L.P. Hartley was right when he said: "The past is a foreign country: they do things differently there."
I have always loved old photos. There's something rather fascinating and morbid looking at photos of people and industries that have long since passed away. In that moment though, captured and preserved for future strangers to peruse, they still live, frozen in time.
These photos are from Shorpy.com, a gorgeous website that contains photos from the Library of Congress archives. Here are some examples of what you can find on the site. The captions under the photos are pulled from the website.
September 1908 Gary, West Virginia “Drivers and Mules in a cola mine where much of the mining and carrying is done by machinery. Open flame on oil headlamps.”
From the Web site of the Pennsylvania Historical and Museum Commission and the Museum of Anthracite Mining in Ashland.
It's strange to think that mining was still done this way in the 20th century. I love that their headlamps are actually just a lit flame!
December 1910 “Postal Telegraphy Messengers, Knoxville, Tennessee” Photograph by Lewis Wickes Hine.
How young can these kids possibly be? I'm assuming this was before child labour laws although I do like their hats.
February 1912. “Rear view of tenement, 134 ½ Thompson Street, New York City. Makers of artificial flowers live and work here.” Photography and caption by Lewis Wickes Hine.
It's difficult to believe this is real. It almost looks like a film set.
“Bring out yer rats”. Ferrets were used in turn of the century New York to track down rodents. Here is the result of one such hunt in 1908. You want to be dressed in a jacket and tie for this kind of work. From the George Grantham Bain Collection.
Were cats not a option for these guys? An interesting if somewhat gruesome job.
October 1942. Engine installers at Douglas Aircraft in Long Beach California. Kodachrome transparency by Alfred Palmer.
A publicity shot of course but doesn't it look awesome!
May 21, 1910. "Joseph Severio, Peanut Vendor. Wilmington, Delaware. 11 years of age. Pushing cart 2 years. Out after midnight. Ordinarily works 6 hours per day. Works of own volition. Doesn't smoke. All earnings go to father." Photograph by Lewis Wickes Hine.
Again, a child working from the age of nine, out late, probably working by himself. Jeez!
April 1943. "Viola Sievers, one of the wipers at the Chicago & North Western roundhouse, giving a giant "H" class locomotive a bath of live steam at Clinton, Iowa. Mrs. Sievers is the sole support of her mother and has a son-in-law in the Army." Kodachrome transparency by Jack Delano.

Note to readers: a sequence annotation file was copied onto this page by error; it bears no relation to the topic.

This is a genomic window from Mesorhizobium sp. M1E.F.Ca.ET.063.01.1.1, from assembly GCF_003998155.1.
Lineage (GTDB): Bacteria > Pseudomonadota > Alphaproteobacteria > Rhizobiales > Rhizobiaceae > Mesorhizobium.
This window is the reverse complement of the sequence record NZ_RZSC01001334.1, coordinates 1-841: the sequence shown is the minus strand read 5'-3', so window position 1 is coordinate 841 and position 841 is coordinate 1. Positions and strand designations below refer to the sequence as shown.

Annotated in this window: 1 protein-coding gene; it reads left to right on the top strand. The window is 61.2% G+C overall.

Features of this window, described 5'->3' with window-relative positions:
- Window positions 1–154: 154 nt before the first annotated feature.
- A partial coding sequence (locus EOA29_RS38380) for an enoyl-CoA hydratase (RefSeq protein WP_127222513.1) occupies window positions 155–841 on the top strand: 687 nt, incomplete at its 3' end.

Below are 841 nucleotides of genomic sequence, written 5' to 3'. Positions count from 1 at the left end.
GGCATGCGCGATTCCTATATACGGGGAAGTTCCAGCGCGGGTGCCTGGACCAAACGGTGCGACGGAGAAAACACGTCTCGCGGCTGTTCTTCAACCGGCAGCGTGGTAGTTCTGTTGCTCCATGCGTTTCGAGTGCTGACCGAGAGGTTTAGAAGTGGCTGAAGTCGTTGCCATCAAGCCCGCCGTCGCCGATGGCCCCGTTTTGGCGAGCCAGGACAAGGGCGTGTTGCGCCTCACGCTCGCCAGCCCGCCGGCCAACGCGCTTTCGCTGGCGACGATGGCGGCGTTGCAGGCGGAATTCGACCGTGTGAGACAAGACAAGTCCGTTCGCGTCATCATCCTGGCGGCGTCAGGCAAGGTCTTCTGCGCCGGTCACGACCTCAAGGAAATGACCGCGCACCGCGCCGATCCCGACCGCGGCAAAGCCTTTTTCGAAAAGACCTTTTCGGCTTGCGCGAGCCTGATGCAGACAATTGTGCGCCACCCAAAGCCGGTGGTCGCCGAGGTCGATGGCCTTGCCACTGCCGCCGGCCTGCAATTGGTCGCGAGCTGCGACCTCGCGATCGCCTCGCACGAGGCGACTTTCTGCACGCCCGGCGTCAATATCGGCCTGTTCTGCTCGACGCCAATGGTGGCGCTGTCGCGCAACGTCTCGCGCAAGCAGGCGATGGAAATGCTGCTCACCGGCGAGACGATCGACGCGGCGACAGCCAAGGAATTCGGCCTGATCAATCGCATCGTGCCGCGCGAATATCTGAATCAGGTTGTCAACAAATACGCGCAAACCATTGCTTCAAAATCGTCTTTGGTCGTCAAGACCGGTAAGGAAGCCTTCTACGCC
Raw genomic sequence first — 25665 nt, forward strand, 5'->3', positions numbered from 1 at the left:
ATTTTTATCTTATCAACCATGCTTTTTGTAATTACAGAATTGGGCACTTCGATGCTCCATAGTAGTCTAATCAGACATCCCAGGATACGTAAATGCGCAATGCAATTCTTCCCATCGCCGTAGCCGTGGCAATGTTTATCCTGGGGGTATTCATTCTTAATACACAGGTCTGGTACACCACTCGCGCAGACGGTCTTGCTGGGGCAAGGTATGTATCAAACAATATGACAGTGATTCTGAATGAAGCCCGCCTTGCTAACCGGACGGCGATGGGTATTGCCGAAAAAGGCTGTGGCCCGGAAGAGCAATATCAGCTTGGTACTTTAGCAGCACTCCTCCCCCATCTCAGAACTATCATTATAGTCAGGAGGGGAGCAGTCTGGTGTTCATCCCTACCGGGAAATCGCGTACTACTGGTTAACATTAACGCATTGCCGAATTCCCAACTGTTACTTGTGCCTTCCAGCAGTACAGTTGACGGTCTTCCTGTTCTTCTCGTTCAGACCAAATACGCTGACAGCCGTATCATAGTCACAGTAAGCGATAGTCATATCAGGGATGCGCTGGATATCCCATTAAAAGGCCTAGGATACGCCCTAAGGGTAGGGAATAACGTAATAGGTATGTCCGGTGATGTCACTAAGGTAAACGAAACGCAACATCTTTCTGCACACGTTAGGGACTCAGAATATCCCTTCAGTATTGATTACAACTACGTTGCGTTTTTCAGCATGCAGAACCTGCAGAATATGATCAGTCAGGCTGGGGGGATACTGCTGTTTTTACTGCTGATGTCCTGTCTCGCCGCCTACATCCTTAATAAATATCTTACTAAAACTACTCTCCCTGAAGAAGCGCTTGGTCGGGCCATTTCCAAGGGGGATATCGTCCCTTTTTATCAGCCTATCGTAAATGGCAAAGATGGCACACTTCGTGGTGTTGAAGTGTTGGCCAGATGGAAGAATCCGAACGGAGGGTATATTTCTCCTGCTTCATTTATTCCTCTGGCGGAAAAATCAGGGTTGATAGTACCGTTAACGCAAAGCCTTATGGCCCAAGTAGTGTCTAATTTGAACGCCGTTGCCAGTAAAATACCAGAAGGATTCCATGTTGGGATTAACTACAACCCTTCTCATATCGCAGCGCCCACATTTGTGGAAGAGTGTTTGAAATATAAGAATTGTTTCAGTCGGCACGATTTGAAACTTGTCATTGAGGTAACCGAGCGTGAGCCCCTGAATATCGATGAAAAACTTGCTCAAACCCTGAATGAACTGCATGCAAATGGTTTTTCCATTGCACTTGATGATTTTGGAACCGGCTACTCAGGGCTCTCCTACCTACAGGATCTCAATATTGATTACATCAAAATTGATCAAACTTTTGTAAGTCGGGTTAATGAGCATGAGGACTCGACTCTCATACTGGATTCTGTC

Trains revolutionized travel for the world and this one's a monster.
May 1910. Wilmington, Delaware. "Louis Birch, 4th & Pine Streets. Newsboy, 12 years of age. Just started selling. Made 10 cents one day. Father dead. While not under any compulsion to sell papers, Louis, of his own accord, took it up in order to help support his widowed mother. Louis stays out until 12:30 every night and goes with his brother, Stanley, who is a messenger, on all calls because Stanley is afraid to be out on the street alone at night. Louis is clean, bright and willing. Visits saloons. Don’t smoke. Works 9 hours per day. Gives money to mother." Photograph by Lewis Wickes Hine.
I'm getting the distinct impression that none of these kids really had a childhood. Working from an early age in an adult job and it's heartbreaking that he's doing this to help out his family.
2 A.M. February 12, 1908. "Papers just out. Boys starting out on morning round. Ages 13 years and upward. At the side door of Journal Building near Brooklyn Bridge, New York." Photo and caption by Lewis Wickes Hine.
Look at how wide those papers are! My only introduction to newsies before this was the Disney musical so it's interesting to see a group of real kids. And look at that one kid smoking! I wonder why they would have started at 2am? Surely no one is out at that time to actually buy a paper.
Syracuse second varsity crew squad, June 11, 1914. View full size. 5x7 glass negative, George Grantham Bain Collection.
There seem to be a lot of photos of rowing teams so it seems that rowing was a big thing. And these aren't your high tech, hydro dynamic boats and oars, this is old school, all the way.